Hello and welcome to our Ten Stories High website. As you can see it's more of a blog really. That's because we wanted to take a less predictable route - we love what we do, we enjoy talking about it, and, this way you'll get a more effective insight into the way we work.
We hope you find reading about our clients and their projects interesting and thought provoking. And that as a result you come to us for something a little less ordinary and predictable; creative but well planned and expertly executed marketing, PR, and copywriting.
There are no guarantees when it comes to PR – all we can do is fight the good fight for precious column inches and create stories to capture interest as well as headlines – so we were thrilled to receive this email regarding the success of our RHS Chelsea campaign for garden designer, and our client, Jo Thompson:
“Six months after the event, it is great to see our show garden still being cited positively in the news.”
What’s more, the content of the above linked report in the Telegraph indicates that the garden and its profile have captured the attention of environmental policy-makers at a national level:
“Over the past year it has been ash dieback that has captured the headlines and it took centre stage at this year’s RHS Chelsea Flower Show when it featured in the “Stop the Spread” garden, designed by Jo Thompson and sponsored by FERA (Food & Environmental Research Agency). From the garden (which included an avenue of dead trees), Owen Paterson, the Secretary of State for Environment, announced a series of recommendations from the Plant Health Task Force in an attempt to counter severe criticism that earlier government intervention could have prevented ash dieback from entering the country. Quite what kind of impact this disease will have on our landscape remains to be seen.”
We’re filing the email in our ‘proof’ folder, to which we turn when someone questions the value and impact of PR.
Top tip: In spite of the lack of guarantees, PR should be a fundamental part of every marketing plan. A good practitioner will be happy to stand by their record – the number and frequency of mentions connected to the story, the tone of the coverage (was it on message?), the share of the voice (how did their coverage compare to that of others trying to capture the same space?), the audience reach of their coverage, and the changes in behaviour as a result of the story.
There are lots of clever and ‘free’ ways to build brand awareness and communicate your business values. Our local weekly paper, The Westmorland Gazette, recently crowned the best Weekly Newspaper in the North West at this year’s O2 Media Awards, has a new column called ‘my bucket list’. Carefully written it’s a good way to raise awareness of our clients’ businesses via the individuals who work within them. Here’s an unedited version of one that will appear in this week’s paper from the Quaker Tapestry and its general manager Bridget Guest:
Every August we welcome the Japanese girls from the Tokyo Quaker School to the exhibition in Kendal. They come to explore the “Westmorland” area – the place where Quakerism began. I learnt some basic phrases in Japanese a few years ago and I would love to take the Tapestry Roadshow to Japan. I am fascinated by the country, the delightful people and their exquisite embroidery. (NB: To discover the worldwide appeal of this fabulous colourful modern embroidery there’s FREE entry to the museum 2-14 December, Mon-Sat (10am to 5pm).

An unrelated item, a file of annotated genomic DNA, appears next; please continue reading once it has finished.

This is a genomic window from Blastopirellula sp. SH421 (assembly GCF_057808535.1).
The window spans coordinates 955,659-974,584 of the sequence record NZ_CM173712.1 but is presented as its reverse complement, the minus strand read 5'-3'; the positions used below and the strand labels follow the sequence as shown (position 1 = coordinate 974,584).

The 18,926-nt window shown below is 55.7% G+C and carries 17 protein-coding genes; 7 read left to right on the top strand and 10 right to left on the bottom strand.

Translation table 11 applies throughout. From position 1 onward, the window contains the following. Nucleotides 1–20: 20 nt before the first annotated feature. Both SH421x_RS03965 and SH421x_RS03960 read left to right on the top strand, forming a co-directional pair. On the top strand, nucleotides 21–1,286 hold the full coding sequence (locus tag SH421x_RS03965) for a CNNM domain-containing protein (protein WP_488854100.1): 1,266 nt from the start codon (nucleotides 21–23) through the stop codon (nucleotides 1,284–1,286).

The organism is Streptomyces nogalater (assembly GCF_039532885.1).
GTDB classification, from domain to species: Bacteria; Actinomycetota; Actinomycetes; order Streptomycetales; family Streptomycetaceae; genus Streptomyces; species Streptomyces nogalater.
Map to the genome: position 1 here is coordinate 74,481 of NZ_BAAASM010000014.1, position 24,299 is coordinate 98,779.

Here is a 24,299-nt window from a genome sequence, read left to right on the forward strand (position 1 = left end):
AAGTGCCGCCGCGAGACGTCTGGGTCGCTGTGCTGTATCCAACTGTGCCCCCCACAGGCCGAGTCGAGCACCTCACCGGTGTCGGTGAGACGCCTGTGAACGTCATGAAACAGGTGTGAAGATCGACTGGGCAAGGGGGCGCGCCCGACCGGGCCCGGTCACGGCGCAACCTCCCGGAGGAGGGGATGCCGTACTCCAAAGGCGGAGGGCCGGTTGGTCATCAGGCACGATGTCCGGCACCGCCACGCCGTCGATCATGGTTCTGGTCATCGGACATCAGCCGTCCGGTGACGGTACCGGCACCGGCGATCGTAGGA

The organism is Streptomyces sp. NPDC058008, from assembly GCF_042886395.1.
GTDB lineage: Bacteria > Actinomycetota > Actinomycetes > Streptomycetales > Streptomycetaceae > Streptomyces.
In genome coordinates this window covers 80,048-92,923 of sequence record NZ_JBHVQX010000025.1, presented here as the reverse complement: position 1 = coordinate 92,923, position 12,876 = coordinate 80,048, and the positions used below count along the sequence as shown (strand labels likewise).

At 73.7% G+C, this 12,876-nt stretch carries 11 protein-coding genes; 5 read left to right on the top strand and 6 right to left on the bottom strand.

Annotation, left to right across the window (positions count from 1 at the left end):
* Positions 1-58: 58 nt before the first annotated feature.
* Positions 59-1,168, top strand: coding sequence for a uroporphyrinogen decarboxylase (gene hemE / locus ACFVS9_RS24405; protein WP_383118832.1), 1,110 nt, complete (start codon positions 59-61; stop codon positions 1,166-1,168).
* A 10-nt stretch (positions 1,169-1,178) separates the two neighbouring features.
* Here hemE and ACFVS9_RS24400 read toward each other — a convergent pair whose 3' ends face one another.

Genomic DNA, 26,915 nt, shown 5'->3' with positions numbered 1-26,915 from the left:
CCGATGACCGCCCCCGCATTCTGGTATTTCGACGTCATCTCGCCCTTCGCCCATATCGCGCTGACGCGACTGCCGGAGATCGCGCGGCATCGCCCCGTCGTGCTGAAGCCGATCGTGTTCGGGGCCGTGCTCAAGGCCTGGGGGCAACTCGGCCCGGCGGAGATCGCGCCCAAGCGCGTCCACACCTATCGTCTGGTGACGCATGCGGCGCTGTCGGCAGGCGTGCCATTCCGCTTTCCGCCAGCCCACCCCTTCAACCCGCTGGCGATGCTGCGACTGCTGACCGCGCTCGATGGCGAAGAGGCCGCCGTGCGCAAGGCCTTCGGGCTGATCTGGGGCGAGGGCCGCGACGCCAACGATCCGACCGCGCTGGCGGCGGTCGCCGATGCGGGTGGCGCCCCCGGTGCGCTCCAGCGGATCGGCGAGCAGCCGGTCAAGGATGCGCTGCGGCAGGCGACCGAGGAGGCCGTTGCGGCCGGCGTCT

Visit the Blue Ridge Mountains of Virginia in autumn and be part of the Walton’s household, gather for a chat on the veranda, laze about on their swing seat and sing along to Hillbilly music with harmonies, preferably with my partner Roy and a band playing fiddle, banjo and auto harp in the background. The town of Schuyler (Sky-ler) is the childhood home of author Earl Hamner and was the inspiration for the Walton’s television series. I have all the DVD box sets!
I’m not sure that my grandchildren would appreciate it but I would like to attend all of their 50th birthday parties, the youngest is three!
I was totally star struck after meeting the singer-songwriter Gilbert O’Sullivan at his concert in Liverpool two years ago. I sent him copies of my own music albums and he was kind enough to write back to me with some lovely comments!!!! I would love to meet him again and sit by his piano, drinking tea and perhaps write a song or two together!
Brunch with my family on USA Mother’s Day at the Millennium Restaurant in San Francisco reputedly the best vegan restaurant in the world…. followed by an evening meal of course, then watch the sun set over San Francisco Bay!
Anyone a fan of TwentyTwelve and the unforgettable Siobhan Sharpe from Perfect Curve? Well, her approach to PR is not that unusual – jargon, vagueness, a wing and a prayer, and a healthy dose of airheadedness (if that’s even a word) are alarmingly common in this industry.*
So we had another giggle this week when we found this great blog from freelance journalist, David Thame. His spiel to both newbies and experienced PRs is laugh out loud funny:
“Polite note to public relations persons:
It’s always a good idea to know and understand the requirements of the publication. Reading it regularly is best – second best is checking out their online archive for relevant stories before getting in touch.
Before responding to a synopsis on behalf of a client please have a clear idea – genuinely clear, please – of what exactly your client can offer that I couldn’t get from someone else, or from my cat. Announcing that they are a top 20 law firm or chartered surveyors or God almighty himself is not *ever* a reason to be interested in what someone says.”
top tip: if you’re thinking of giving your own PR a go, take David’s advice and really get to know your target publications. If you’re thinking of outsourcing, avoid the Siobhan Sharpes.
*We are, of course, excepting ourselves from this damning judgement.